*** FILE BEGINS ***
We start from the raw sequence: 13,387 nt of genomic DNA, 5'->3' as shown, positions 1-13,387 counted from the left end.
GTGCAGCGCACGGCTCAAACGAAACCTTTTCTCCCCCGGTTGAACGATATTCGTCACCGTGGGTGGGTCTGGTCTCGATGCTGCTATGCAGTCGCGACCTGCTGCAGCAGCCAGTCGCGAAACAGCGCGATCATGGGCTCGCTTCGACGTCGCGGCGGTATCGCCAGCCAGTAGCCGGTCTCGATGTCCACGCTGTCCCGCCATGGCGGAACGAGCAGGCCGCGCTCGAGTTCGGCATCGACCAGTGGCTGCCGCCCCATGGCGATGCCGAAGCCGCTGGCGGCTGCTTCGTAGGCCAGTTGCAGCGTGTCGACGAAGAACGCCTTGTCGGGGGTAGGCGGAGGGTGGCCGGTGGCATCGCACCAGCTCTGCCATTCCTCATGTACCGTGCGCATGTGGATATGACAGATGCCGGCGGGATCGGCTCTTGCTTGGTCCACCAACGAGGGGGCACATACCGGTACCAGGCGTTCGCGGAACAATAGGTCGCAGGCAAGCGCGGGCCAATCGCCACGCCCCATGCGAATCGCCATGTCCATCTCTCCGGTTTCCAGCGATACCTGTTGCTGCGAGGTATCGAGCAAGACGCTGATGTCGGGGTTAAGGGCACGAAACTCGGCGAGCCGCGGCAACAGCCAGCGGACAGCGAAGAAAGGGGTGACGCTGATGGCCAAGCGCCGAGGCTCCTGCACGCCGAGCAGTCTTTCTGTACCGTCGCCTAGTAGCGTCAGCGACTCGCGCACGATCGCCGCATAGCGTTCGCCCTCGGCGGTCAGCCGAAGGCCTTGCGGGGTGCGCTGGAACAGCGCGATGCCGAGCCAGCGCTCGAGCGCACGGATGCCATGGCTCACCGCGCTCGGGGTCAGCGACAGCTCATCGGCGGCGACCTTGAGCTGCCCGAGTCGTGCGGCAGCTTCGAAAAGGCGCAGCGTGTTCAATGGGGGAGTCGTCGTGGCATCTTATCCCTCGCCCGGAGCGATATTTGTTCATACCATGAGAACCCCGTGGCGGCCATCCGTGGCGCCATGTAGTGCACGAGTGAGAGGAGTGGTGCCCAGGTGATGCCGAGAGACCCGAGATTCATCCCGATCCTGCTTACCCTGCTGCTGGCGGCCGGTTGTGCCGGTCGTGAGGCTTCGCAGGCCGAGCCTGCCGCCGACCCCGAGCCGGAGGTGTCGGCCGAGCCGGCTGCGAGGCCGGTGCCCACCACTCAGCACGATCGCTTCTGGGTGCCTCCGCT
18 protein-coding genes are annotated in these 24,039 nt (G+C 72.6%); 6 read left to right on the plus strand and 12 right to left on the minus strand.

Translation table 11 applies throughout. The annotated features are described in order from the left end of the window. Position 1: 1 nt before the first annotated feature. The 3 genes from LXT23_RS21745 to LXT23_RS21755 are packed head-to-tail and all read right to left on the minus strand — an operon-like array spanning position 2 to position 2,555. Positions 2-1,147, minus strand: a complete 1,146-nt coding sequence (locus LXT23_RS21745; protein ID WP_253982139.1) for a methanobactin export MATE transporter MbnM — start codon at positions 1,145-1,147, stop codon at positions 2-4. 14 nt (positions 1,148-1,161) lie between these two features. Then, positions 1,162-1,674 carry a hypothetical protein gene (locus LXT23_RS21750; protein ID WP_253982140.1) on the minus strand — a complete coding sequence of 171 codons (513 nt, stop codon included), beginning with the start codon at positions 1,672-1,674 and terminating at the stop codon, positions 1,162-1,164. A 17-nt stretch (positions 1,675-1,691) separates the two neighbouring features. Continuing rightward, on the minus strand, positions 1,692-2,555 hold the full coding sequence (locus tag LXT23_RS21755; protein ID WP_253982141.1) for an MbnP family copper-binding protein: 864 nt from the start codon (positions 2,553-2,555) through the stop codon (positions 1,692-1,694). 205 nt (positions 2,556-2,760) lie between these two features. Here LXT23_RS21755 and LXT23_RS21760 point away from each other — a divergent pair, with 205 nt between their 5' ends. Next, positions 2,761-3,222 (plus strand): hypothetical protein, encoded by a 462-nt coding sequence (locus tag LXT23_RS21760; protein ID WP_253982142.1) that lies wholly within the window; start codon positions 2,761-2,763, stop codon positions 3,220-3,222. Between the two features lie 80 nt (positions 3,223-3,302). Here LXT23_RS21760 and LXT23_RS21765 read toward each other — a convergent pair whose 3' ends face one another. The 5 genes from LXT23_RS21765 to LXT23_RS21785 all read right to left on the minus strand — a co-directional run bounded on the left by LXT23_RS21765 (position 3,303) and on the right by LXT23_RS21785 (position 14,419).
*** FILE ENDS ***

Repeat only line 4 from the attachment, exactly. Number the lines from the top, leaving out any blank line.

Translation table 11 applies throughout. The annotated features are described in order from the left end of the window. Position 1: 1 nt before the first annotated feature. The 3 genes from LXT23_RS21745 to LXT23_RS21755 are packed head-to-tail and all read right to left on the minus strand — an operon-like array spanning position 2 to position 2,555. Positions 2-1,147, minus strand: a complete 1,146-nt coding sequence (locus LXT23_RS21745; protein ID WP_253982139.1) for a methanobactin export MATE transporter MbnM — start codon at positions 1,145-1,147, stop codon at positions 2-4. 14 nt (positions 1,148-1,161) lie between these two features. Then, positions 1,162-1,674 carry a hypothetical protein gene (locus LXT23_RS21750; protein ID WP_253982140.1) on the minus strand — a complete coding sequence of 171 codons (513 nt, stop codon included), beginning with the start codon at positions 1,672-1,674 and terminating at the stop codon, positions 1,162-1,164. A 17-nt stretch (positions 1,675-1,691) separates the two neighbouring features. Continuing rightward, on the minus strand, positions 1,692-2,555 hold the full coding sequence (locus tag LXT23_RS21755; protein ID WP_253982141.1) for an MbnP family copper-binding protein: 864 nt from the start codon (positions 2,553-2,555) through the stop codon (positions 1,692-1,694). 205 nt (positions 2,556-2,760) lie between these two features. Here LXT23_RS21755 and LXT23_RS21760 point away from each other — a divergent pair, with 205 nt between their 5' ends. Next, positions 2,761-3,222 (plus strand): hypothetical protein, encoded by a 462-nt coding sequence (locus tag LXT23_RS21760; protein ID WP_253982142.1) that lies wholly within the window; start codon positions 2,761-2,763, stop codon positions 3,220-3,222. Between the two features lie 80 nt (positions 3,223-3,302). Here LXT23_RS21760 and LXT23_RS21765 read toward each other — a convergent pair whose 3' ends face one another. The 5 genes from LXT23_RS21765 to LXT23_RS21785 all read right to left on the minus strand — a co-directional run bounded on the left by LXT23_RS21765 (position 3,303) and on the right by LXT23_RS21785 (position 14,419).